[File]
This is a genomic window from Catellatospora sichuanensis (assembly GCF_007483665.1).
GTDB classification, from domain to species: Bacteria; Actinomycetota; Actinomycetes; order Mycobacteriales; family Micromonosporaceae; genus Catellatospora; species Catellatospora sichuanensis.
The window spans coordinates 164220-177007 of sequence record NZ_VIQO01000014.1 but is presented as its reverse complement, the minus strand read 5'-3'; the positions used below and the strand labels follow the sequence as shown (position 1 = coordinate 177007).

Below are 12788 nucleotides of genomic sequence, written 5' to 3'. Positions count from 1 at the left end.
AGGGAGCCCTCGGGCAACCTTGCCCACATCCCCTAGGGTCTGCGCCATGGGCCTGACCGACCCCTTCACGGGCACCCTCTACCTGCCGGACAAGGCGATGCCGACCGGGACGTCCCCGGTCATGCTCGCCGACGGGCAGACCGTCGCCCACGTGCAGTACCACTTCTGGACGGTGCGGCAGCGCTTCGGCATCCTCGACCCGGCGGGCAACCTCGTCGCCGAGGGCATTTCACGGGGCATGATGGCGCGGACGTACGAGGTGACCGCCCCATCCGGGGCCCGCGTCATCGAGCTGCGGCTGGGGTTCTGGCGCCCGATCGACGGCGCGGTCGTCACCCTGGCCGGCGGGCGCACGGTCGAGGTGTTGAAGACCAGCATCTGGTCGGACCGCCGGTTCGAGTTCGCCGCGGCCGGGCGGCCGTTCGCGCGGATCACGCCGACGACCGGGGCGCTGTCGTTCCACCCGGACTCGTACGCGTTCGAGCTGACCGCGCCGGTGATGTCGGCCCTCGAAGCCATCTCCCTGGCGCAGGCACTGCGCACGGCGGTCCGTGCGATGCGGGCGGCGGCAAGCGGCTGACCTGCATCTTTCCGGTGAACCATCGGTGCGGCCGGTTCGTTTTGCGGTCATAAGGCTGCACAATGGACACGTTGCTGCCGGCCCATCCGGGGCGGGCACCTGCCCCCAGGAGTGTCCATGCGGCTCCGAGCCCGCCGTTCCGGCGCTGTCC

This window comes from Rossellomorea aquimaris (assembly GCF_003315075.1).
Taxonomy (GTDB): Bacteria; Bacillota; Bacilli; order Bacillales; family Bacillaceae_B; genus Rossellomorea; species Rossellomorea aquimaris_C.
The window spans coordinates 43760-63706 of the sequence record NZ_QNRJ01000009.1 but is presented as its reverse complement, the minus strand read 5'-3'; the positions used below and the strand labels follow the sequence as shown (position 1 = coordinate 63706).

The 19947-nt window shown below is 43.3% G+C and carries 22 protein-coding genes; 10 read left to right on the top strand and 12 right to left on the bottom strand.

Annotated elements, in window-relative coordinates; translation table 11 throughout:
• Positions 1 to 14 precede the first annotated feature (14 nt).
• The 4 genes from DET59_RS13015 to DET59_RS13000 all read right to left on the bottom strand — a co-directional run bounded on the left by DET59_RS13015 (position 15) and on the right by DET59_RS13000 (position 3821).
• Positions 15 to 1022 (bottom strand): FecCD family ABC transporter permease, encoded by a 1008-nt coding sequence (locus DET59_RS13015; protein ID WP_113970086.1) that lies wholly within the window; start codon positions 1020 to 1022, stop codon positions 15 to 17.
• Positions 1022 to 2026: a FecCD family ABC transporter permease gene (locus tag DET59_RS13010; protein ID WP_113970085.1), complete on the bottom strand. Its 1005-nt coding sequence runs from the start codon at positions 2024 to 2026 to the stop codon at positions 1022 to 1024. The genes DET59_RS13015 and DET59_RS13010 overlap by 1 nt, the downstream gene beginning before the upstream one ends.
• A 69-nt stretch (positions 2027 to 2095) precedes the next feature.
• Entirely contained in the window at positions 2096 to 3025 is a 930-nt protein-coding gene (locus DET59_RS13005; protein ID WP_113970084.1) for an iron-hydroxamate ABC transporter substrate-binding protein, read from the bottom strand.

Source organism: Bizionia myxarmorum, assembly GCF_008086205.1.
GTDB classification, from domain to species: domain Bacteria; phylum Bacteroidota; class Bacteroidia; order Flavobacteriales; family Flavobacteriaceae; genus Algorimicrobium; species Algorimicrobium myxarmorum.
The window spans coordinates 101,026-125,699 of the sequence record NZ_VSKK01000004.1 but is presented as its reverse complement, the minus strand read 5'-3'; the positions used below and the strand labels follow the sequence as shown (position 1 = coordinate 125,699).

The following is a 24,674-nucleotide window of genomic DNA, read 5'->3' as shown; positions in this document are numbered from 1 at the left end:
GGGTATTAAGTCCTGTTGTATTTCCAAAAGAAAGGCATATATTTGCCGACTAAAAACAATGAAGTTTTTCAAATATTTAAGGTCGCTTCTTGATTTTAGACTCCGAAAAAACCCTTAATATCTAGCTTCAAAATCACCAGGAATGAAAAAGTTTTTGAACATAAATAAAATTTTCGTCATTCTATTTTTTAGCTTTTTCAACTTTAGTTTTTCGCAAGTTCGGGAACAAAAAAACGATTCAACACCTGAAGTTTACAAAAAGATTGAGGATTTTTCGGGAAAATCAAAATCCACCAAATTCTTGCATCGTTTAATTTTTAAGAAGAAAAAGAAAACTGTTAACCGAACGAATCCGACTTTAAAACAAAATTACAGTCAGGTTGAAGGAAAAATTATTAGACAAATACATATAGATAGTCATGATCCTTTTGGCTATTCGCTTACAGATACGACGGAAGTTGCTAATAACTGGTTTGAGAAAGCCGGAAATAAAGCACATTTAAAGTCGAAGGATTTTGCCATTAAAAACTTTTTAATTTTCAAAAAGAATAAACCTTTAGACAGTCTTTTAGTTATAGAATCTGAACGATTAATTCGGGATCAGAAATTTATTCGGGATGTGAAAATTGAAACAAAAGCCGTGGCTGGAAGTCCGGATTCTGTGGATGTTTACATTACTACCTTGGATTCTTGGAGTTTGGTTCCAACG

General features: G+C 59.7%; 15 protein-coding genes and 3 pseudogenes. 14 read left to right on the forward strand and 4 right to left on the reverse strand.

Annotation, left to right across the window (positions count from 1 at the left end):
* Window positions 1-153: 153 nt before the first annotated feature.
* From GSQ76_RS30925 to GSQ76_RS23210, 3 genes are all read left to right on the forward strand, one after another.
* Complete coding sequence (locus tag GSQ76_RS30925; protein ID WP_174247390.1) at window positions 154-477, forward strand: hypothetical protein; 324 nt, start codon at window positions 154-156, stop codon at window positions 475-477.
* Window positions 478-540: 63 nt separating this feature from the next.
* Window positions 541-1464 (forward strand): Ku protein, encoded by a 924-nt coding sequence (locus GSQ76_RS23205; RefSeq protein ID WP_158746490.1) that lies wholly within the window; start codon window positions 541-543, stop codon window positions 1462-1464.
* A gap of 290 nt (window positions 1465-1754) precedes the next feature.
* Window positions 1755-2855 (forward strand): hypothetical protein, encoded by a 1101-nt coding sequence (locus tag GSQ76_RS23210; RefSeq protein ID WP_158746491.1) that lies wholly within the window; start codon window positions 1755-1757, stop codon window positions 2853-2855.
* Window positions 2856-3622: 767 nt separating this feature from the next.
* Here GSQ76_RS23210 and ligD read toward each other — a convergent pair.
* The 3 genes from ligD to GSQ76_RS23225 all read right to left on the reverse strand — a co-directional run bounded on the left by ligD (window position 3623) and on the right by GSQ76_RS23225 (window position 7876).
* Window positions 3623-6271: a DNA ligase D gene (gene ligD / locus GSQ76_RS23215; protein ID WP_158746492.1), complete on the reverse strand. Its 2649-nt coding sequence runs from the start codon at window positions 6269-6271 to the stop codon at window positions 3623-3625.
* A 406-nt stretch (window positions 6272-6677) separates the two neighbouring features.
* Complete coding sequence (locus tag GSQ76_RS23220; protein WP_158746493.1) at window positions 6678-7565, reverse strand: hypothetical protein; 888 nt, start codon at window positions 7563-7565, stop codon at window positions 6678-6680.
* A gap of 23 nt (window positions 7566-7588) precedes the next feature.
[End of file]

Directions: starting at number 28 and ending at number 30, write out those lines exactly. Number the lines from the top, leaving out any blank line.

* Window positions 541-1464 (forward strand): Ku protein, encoded by a 924-nt coding sequence (locus GSQ76_RS23205; RefSeq protein ID WP_158746490.1) that lies wholly within the window; start codon window positions 541-543, stop codon window positions 1462-1464.
* A gap of 290 nt (window positions 1465-1754) precedes the next feature.
* Window positions 1755-2855 (forward strand): hypothetical protein, encoded by a 1101-nt coding sequence (locus tag GSQ76_RS23210; RefSeq protein ID WP_158746491.1) that lies wholly within the window; start codon window positions 1755-1757, stop codon window positions 2853-2855.